This week I’ve been following the news out of India with shock and despair. 400,000+ daily COVID cases. Hospitals overrun. Oxygen tanks being desperately sought on Twitter. Mass cremations in local parks.
It’s truly horrific. And it’s a stark reminder that in Australia, we’ve mostly been shielded from the worst of the pandemic. Much of this is due to aggressive government policies to contain COVID – which, broadly, I’m grateful for.
However, the move to ban Australians in India from returning home, with threats of jail and hefty fines, seems a leap too far. Even Chief Medical Officer Paul Kelly conceded it sets a dangerous precedent – and may lead to Australians dying overseas.
The ban has received significant backlash, but I’ve also seen many comments supporting it. They argue that Australians shouldn’t be overseas anyway (never mind if they travelled to care for a dying parent), that they’ve had time to come home (never mind if they’ve been trying to return for months), and that we need to keep COVID out at all costs (never mind that our quarantine system is designed to achieve just that).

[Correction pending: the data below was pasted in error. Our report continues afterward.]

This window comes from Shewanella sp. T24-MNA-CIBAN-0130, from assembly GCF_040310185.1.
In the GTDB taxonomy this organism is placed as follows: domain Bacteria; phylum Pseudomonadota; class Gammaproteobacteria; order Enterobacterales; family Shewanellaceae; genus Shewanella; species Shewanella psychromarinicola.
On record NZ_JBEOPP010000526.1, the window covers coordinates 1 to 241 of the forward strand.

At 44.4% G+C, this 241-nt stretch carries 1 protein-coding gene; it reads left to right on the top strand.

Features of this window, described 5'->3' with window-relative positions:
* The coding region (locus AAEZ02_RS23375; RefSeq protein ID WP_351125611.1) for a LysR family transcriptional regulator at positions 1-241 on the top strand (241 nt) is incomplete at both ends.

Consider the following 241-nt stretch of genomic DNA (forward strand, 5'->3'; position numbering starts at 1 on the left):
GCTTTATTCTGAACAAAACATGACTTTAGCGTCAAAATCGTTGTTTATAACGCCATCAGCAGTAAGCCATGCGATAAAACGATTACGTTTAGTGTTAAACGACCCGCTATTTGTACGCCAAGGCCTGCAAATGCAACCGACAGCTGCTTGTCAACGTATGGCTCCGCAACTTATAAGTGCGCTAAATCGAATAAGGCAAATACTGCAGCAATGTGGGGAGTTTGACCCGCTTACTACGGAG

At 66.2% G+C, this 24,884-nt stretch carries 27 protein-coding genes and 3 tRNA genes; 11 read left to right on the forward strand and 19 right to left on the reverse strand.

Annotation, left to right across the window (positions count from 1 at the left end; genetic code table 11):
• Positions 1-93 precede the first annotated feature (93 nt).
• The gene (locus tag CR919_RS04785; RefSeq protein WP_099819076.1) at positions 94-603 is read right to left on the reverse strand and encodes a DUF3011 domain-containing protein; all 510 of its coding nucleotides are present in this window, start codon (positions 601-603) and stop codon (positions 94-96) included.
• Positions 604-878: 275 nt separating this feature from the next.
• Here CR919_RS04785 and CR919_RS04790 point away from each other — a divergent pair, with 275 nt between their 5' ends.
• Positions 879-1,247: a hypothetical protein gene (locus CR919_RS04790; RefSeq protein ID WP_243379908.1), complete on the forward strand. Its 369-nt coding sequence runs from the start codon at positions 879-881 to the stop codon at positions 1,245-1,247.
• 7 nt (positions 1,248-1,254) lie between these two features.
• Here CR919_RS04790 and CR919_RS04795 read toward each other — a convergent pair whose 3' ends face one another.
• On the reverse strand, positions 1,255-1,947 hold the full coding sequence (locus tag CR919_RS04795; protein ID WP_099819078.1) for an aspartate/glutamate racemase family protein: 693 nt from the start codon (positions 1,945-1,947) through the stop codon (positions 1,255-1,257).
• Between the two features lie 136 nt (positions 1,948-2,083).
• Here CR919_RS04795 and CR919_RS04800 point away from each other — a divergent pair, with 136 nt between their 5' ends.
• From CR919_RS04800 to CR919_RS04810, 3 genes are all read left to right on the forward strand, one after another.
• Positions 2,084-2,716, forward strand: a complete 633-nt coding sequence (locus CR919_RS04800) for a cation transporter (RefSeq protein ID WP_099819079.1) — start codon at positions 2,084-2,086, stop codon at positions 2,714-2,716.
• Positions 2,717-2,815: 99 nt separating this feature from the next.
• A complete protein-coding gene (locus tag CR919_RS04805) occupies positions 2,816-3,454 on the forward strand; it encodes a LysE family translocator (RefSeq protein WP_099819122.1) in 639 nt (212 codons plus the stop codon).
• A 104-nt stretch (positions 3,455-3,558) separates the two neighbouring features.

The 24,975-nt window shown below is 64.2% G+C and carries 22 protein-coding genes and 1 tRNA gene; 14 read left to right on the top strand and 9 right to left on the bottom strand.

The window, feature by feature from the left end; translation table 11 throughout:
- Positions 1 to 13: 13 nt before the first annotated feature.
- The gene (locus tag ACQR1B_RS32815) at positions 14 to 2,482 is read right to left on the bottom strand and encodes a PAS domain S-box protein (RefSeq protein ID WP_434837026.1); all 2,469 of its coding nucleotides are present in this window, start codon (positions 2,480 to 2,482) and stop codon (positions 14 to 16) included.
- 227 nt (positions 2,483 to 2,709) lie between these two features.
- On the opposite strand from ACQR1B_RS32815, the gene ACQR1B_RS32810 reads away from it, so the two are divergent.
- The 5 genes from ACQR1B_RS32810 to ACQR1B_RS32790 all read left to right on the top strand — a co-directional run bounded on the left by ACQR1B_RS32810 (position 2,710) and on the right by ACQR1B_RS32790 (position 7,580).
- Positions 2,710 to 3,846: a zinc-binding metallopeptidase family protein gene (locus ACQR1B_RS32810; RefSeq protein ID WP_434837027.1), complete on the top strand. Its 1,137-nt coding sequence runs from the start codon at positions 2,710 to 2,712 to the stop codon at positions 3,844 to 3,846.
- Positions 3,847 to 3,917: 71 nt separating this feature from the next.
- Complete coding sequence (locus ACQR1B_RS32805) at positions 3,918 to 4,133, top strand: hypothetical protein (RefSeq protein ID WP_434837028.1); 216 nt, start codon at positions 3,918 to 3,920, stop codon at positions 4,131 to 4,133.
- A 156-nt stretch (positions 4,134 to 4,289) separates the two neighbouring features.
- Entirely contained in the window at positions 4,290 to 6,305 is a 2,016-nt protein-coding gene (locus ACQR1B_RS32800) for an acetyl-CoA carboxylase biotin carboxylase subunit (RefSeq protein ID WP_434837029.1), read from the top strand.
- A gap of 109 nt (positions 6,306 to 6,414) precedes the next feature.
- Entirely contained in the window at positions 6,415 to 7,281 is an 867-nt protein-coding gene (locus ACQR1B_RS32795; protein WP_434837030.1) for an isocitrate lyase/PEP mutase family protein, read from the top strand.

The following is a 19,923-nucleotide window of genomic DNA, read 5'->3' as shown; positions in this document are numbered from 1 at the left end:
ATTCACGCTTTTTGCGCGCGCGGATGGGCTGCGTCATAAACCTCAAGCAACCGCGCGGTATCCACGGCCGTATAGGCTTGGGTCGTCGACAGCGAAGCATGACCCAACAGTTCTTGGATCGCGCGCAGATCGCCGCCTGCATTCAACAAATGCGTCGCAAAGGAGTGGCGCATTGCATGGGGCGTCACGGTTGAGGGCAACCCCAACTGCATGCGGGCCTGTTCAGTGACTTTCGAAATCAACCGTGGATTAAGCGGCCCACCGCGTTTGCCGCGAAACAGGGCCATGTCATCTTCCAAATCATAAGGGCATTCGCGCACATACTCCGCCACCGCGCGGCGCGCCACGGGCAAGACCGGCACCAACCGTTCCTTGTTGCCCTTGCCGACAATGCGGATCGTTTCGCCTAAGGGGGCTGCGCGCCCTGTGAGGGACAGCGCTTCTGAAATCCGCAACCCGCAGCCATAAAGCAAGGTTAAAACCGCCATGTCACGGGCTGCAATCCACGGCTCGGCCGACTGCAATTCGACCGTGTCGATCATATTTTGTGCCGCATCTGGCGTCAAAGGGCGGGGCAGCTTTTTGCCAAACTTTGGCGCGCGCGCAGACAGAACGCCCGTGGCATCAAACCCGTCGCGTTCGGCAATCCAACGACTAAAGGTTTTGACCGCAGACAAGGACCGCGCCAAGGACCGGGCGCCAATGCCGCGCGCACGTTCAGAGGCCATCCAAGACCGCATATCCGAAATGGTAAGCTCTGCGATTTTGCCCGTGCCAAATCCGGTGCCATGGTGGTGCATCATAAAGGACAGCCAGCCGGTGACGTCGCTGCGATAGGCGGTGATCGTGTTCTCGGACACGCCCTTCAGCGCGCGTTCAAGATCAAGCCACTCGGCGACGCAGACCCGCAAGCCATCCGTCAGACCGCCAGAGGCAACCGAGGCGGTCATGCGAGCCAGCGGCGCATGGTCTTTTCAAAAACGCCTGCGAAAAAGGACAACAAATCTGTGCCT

This attitude of “unfeeling judgment” is, according to ABC journalist Virginia Trioli, “one of the most troubling characteristics of Australian life during the pandemic.” It’s an attitude characterised by a lack of empathy and compassion for others; a sense that their predicament is “not our responsibility”.
But it isn’t the only attitude we’ve seen. The pandemic has led to beautiful acts of care – from ‘adopting’ healthcare workers, to collecting groceries for vulnerable neighbours or providing support for struggling migrants.
So while COVID continues to rage beyond our borders, this extended crisis still presents an opportunity for compassion: of loving our neighbours both near and far.